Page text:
On hiatus in late May 1997, he was back in Michigan’s upscale Oakland County visiting family and friends. Following a round of golf with a local disc jockey, the twosome spent too much time at a nearby 19th hole. After filling himself up, Tim filled up his 1988 Ferrari, then burned rubber out of the gas station doing 70 in a 40 MPH zone.
Pulled over and taken in, he failed several sobriety tests and blew a 0.15 blood alcohol level, well over the 0.10 state limit.
The judge sentenced Tim to one year probation, adding two conditions to avoid a second stay in prison: go into rehab, and use his star status to make a video educating Michiganders on the effects of drinking and driving.
The Traffic Improvement Association of Oakland County called Burke Video Productions, which called Katz Creative. I’d done several video projects for Burke, and they knew I was good, fast and cheap. Normally you get just two of the three.
They explained that nearly 40 percent of Michigan’s traffic deaths involved alcohol. Workers with alcohol and drug problems were costing employers billions of dollars in lost productivity and higher health care costs, and were sadly ignorant of the risks of having even a few drinks after work.
That was the message. And Tim Allen—whose father had been killed by a drunk driver when he was just 11—would be the messenger.
My first draft, I thought, was a winner, with Tim on camera in his “Tool Time” set. The client thought so, too. And then, Tim’s “people” got into the act. They gave us some lame reasons why Tim couldn’t do it, like it would take away from his lunch break. Yeah, right—tell that to the judge.
I’m sure that they were just protecting Tim from the big bad outsiders, and he probably had no idea what was going on. I’d always found Tim to be most cooperative.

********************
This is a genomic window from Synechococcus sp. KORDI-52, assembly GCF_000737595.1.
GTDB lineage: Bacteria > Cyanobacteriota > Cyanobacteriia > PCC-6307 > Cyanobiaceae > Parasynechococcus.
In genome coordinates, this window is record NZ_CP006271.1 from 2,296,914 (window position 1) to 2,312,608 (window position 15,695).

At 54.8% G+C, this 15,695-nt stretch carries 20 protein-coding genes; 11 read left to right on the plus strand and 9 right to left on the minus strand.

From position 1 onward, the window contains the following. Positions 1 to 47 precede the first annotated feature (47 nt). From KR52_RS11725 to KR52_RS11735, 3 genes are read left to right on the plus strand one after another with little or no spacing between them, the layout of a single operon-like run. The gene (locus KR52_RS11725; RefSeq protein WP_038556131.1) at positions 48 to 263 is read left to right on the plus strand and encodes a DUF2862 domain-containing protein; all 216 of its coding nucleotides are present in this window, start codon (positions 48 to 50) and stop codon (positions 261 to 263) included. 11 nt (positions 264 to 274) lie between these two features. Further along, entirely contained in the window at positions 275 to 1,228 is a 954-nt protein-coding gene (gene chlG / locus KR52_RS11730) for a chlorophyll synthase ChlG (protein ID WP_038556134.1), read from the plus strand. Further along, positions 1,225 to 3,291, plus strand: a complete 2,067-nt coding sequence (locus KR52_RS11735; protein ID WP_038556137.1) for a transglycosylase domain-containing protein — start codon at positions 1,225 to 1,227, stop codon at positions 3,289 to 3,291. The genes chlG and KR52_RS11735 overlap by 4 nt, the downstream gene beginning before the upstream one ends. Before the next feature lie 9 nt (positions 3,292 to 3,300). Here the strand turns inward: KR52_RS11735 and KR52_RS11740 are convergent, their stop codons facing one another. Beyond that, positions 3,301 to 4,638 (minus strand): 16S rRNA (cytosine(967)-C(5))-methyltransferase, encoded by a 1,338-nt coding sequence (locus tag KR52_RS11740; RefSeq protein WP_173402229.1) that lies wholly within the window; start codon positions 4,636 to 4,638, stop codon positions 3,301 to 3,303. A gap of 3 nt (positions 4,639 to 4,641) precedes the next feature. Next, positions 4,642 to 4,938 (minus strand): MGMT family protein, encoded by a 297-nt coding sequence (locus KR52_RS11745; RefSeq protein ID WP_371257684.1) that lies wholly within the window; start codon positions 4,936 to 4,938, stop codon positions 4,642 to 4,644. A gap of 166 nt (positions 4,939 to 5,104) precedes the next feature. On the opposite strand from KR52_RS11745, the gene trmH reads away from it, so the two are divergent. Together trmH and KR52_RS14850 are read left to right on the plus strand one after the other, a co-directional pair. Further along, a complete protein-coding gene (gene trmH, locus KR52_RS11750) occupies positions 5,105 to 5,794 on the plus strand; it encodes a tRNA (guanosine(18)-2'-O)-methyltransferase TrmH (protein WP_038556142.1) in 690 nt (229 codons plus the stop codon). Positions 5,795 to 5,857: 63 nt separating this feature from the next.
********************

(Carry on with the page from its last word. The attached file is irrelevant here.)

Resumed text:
Then his people came back with additional facts of L.A. life that totally killed the script and any thoughts of Tim’s being on camera. They told us that we’d have to hire their crew and equipment, and pay for studio time and lights, something we hadn’t figured on and certainly hadn’t the budget for.
I went back to the drawing board and came up with a Monteil Williams-type TV talk show concept that we could produce locally.
Called Choose to Have a Drink? Choose to Get a Ride!, Tim would “call in” and do a mea culpa on what a jerk he was to drink and drive. All his lines could be recorded separately out there (presumably not on his lunch break), and inserted in the edit.
The concept met with everyone’s approval, and the taping went smoothly.
Tim was happy, his “people” were happy, and apparently the judge was happy, too.
Choose to Have a Drink? Choose to Get a Ride! was so successful in Michigan that dozens of other organizations around the country requested copies (with the local references removed).
I received the 1999 Golden Cassette Award for Writing from the International Television Association, one of four I took home that year.
As for Tim, he completed rehab and has stayed out of trouble. In 1998, Western Michigan University awarded him an honorary Fine Arts degree and the Distinguished Alumni Award.